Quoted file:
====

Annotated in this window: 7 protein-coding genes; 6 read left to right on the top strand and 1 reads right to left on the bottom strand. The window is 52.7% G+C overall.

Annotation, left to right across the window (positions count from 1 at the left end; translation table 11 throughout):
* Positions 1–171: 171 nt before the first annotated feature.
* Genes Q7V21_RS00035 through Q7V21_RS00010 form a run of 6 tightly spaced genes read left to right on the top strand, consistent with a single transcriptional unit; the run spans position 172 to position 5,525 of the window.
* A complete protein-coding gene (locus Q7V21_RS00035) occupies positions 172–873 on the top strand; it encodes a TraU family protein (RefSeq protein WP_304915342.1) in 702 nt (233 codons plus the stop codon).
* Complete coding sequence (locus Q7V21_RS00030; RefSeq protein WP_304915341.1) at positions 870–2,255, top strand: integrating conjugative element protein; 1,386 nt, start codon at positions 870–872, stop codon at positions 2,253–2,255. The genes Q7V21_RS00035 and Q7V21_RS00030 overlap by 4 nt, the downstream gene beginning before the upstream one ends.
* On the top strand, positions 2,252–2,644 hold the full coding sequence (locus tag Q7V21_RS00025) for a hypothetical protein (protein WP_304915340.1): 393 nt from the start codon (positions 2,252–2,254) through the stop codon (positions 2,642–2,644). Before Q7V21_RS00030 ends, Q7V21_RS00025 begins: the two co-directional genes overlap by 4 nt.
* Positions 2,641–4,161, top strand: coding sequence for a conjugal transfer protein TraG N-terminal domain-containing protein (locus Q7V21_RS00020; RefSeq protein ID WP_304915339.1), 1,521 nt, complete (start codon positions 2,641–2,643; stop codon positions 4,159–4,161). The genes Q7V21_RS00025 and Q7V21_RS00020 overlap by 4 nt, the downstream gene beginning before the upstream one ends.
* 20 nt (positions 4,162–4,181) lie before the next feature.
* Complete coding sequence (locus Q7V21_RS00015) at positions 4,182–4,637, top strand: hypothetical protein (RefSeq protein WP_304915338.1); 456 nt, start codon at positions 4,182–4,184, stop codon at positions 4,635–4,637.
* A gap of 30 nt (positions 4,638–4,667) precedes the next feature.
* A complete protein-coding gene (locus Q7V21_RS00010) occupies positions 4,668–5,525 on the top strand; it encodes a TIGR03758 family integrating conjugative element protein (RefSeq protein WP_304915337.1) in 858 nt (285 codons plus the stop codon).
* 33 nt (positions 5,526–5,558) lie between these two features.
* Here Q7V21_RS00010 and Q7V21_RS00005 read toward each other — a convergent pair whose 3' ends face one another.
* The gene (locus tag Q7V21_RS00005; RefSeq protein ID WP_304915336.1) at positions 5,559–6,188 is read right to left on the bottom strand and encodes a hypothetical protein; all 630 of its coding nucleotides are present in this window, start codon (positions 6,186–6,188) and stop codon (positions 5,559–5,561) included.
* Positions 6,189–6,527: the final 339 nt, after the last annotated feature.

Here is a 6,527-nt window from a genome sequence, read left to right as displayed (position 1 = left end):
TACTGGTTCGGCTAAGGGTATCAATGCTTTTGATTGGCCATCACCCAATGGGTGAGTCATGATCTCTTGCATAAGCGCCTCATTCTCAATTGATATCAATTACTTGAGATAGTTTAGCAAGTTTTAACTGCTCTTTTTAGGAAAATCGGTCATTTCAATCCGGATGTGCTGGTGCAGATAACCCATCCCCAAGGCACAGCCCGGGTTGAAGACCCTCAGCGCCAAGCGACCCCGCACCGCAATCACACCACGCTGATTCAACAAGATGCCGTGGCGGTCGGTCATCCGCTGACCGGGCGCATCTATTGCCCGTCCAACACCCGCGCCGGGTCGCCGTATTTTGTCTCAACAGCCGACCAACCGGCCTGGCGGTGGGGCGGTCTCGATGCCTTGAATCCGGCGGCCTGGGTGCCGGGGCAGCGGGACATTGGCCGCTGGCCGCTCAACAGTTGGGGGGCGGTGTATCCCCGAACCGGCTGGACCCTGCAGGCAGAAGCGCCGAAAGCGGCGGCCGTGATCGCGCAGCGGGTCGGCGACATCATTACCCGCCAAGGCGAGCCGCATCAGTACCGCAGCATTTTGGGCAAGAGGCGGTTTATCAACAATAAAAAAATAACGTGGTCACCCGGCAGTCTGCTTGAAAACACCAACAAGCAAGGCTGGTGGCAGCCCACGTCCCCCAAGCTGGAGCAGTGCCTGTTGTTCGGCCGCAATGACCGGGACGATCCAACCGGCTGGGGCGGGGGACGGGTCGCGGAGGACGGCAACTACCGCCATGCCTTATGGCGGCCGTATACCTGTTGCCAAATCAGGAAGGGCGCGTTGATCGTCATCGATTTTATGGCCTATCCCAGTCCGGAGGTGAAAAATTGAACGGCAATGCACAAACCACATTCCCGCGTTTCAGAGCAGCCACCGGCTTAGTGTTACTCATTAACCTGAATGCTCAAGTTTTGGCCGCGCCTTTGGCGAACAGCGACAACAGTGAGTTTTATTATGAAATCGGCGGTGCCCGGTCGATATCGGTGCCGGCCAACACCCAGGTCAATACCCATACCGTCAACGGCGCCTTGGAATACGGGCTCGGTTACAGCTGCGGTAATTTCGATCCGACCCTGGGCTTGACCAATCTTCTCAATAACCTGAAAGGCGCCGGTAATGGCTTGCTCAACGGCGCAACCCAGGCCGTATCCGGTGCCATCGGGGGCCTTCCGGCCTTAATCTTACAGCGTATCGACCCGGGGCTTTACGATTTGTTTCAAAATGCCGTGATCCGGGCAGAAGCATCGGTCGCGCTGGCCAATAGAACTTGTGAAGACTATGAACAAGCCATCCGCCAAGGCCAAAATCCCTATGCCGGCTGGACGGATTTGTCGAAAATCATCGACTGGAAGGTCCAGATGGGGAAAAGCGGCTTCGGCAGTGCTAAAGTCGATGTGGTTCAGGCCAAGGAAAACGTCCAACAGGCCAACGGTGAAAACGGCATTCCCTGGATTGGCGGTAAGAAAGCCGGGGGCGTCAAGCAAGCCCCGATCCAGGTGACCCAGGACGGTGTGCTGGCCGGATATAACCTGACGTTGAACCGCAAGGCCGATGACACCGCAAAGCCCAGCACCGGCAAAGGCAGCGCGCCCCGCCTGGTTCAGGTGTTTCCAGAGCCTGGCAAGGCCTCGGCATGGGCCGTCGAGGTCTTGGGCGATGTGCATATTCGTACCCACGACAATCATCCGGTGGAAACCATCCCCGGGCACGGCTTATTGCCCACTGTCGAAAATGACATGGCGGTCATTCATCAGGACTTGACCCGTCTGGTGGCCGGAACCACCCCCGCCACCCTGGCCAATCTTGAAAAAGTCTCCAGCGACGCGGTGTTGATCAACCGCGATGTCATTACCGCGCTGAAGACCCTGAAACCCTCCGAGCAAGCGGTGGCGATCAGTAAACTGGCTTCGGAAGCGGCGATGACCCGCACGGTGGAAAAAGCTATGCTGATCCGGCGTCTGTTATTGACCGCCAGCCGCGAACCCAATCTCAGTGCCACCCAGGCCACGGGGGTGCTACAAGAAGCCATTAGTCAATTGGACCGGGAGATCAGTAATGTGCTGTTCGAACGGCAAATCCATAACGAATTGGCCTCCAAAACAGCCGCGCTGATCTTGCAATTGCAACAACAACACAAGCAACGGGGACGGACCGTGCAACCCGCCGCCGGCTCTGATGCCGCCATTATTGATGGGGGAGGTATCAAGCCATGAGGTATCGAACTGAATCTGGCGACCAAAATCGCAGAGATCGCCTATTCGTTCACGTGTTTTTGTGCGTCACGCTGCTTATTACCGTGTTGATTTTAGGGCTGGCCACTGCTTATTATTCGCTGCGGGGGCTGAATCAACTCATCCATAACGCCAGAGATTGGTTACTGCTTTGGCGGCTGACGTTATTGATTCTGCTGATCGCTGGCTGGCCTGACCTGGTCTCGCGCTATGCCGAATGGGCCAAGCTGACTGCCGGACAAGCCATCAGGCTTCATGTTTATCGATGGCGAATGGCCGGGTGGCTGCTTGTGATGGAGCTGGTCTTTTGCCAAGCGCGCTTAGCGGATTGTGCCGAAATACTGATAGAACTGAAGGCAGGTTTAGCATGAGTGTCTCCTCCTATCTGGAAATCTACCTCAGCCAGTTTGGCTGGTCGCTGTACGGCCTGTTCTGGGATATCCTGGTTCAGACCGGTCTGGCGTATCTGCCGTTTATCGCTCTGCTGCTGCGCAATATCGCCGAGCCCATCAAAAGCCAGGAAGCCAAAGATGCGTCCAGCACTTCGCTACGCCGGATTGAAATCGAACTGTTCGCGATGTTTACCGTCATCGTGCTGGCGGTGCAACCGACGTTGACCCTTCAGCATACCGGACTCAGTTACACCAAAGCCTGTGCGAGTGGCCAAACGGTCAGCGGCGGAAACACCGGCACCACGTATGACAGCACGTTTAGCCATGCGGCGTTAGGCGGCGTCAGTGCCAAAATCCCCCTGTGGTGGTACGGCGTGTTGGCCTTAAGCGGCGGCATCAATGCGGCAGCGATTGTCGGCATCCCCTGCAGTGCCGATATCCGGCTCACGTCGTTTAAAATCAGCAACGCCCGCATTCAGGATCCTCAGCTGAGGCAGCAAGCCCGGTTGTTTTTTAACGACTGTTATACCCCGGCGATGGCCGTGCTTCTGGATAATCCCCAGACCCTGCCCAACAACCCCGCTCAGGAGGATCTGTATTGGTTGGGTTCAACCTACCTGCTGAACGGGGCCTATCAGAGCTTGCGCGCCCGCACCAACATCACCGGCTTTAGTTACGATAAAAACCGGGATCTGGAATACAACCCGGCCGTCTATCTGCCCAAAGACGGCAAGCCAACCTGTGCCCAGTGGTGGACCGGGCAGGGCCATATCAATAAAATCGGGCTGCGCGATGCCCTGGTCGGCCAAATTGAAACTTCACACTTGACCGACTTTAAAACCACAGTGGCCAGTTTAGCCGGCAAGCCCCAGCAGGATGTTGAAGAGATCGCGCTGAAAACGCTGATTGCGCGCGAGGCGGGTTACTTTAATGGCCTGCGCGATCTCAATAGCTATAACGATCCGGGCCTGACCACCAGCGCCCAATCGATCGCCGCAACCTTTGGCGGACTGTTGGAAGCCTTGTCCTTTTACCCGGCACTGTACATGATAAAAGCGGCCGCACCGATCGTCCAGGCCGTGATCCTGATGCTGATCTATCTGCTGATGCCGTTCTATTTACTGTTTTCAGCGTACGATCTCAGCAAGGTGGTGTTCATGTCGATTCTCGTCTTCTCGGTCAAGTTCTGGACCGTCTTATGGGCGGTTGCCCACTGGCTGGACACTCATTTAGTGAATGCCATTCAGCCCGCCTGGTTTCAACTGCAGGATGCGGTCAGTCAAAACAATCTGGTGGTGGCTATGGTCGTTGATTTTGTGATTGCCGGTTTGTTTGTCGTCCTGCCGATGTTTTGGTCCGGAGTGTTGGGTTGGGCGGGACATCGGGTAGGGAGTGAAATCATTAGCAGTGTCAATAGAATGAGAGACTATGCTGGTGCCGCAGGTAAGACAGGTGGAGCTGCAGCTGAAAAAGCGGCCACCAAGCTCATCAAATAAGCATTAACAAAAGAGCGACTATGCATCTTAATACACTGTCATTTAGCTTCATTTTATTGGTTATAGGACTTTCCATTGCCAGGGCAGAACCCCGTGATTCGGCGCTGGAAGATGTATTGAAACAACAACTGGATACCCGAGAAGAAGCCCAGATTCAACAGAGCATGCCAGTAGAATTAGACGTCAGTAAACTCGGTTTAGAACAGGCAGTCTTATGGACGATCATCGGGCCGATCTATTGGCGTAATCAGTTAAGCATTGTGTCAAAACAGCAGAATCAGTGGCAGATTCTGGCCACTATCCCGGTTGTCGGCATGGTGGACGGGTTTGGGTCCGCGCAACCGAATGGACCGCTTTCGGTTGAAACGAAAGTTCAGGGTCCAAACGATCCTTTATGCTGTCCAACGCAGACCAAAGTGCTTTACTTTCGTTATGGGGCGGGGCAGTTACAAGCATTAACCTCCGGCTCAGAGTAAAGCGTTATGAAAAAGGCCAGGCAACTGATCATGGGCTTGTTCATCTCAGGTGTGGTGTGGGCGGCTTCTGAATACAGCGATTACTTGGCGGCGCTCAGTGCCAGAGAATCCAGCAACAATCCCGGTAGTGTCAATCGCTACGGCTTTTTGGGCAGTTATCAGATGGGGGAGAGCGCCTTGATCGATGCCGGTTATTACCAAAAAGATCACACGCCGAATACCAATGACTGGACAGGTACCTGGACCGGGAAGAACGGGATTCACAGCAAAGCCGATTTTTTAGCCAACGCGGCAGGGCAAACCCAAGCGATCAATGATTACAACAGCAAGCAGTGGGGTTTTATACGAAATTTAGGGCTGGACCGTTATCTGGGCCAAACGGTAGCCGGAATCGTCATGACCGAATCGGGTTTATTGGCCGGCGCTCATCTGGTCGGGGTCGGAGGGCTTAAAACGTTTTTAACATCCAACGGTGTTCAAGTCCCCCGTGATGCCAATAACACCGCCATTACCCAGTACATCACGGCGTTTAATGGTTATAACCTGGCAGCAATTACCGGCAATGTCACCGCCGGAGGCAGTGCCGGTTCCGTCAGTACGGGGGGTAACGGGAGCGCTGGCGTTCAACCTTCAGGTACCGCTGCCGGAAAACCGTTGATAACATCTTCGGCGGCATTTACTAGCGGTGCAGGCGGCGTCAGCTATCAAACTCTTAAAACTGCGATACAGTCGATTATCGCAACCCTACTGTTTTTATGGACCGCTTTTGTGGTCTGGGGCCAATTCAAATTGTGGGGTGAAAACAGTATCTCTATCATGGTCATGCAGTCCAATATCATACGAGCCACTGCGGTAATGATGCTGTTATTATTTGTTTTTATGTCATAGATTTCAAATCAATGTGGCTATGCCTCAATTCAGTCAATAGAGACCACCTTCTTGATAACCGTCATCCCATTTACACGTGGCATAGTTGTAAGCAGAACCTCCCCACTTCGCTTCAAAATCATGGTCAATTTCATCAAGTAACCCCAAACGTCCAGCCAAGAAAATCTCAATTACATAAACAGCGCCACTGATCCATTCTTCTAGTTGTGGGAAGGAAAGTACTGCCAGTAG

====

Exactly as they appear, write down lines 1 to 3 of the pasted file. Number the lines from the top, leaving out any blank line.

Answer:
Annotated in this window: 7 protein-coding genes; 6 read left to right on the top strand and 1 reads right to left on the bottom strand. The window is 52.7% G+C overall.

Annotation, left to right across the window (positions count from 1 at the left end; translation table 11 throughout):
* Positions 1–171: 171 nt before the first annotated feature.